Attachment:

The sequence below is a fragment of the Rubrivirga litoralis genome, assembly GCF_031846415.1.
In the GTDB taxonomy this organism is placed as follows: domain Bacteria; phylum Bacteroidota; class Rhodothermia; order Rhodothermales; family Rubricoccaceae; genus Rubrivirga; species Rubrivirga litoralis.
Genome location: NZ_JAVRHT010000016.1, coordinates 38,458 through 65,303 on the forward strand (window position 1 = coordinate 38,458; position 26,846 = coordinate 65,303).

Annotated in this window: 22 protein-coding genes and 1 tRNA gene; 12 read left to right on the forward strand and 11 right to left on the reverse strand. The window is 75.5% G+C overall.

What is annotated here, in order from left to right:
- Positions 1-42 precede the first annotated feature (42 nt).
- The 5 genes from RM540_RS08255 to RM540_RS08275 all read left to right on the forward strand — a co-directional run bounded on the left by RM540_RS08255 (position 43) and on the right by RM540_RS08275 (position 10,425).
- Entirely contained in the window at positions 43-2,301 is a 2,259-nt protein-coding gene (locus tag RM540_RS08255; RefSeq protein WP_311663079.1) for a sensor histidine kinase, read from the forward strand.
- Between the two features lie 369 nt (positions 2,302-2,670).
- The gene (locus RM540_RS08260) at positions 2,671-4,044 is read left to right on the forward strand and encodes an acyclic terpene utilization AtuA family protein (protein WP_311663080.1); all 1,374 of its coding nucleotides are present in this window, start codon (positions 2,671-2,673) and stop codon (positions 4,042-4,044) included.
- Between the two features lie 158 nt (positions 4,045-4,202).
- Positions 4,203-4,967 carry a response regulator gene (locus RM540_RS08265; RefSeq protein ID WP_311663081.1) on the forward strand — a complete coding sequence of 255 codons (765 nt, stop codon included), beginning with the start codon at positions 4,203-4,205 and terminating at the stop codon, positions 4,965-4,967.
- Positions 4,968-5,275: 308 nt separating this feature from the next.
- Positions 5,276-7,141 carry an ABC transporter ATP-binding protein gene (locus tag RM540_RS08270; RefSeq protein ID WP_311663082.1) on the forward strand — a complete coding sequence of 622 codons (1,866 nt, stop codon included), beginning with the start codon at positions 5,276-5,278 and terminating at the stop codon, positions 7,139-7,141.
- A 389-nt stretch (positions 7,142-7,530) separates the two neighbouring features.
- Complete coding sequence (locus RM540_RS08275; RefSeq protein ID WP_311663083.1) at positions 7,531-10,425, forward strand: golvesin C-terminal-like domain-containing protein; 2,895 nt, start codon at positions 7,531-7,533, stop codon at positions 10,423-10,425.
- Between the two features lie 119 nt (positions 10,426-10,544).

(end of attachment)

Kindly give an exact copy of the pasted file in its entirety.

The sequence below is a fragment of the Rubrivirga litoralis genome, assembly GCF_031846415.1.
In the GTDB taxonomy this organism is placed as follows: domain Bacteria; phylum Bacteroidota; class Rhodothermia; order Rhodothermales; family Rubricoccaceae; genus Rubrivirga; species Rubrivirga litoralis.
Genome location: NZ_JAVRHT010000016.1, coordinates 38,458 through 65,303 on the forward strand (window position 1 = coordinate 38,458; position 26,846 = coordinate 65,303).

Annotated in this window: 22 protein-coding genes and 1 tRNA gene; 12 read left to right on the forward strand and 11 right to left on the reverse strand. The window is 75.5% G+C overall.

What is annotated here, in order from left to right:
- Positions 1-42 precede the first annotated feature (42 nt).
- The 5 genes from RM540_RS08255 to RM540_RS08275 all read left to right on the forward strand — a co-directional run bounded on the left by RM540_RS08255 (position 43) and on the right by RM540_RS08275 (position 10,425).
- Entirely contained in the window at positions 43-2,301 is a 2,259-nt protein-coding gene (locus tag RM540_RS08255; RefSeq protein WP_311663079.1) for a sensor histidine kinase, read from the forward strand.
- Between the two features lie 369 nt (positions 2,302-2,670).
- The gene (locus RM540_RS08260) at positions 2,671-4,044 is read left to right on the forward strand and encodes an acyclic terpene utilization AtuA family protein (protein WP_311663080.1); all 1,374 of its coding nucleotides are present in this window, start codon (positions 2,671-2,673) and stop codon (positions 4,042-4,044) included.
- Between the two features lie 158 nt (positions 4,045-4,202).
- Positions 4,203-4,967 carry a response regulator gene (locus RM540_RS08265; RefSeq protein ID WP_311663081.1) on the forward strand — a complete coding sequence of 255 codons (765 nt, stop codon included), beginning with the start codon at positions 4,203-4,205 and terminating at the stop codon, positions 4,965-4,967.
- Positions 4,968-5,275: 308 nt separating this feature from the next.
- Positions 5,276-7,141 carry an ABC transporter ATP-binding protein gene (locus tag RM540_RS08270; RefSeq protein ID WP_311663082.1) on the forward strand — a complete coding sequence of 622 codons (1,866 nt, stop codon included), beginning with the start codon at positions 5,276-5,278 and terminating at the stop codon, positions 7,139-7,141.
- A 389-nt stretch (positions 7,142-7,530) separates the two neighbouring features.
- Complete coding sequence (locus RM540_RS08275; RefSeq protein ID WP_311663083.1) at positions 7,531-10,425, forward strand: golvesin C-terminal-like domain-containing protein; 2,895 nt, start codon at positions 7,531-7,533, stop codon at positions 10,423-10,425.
- Between the two features lie 119 nt (positions 10,426-10,544).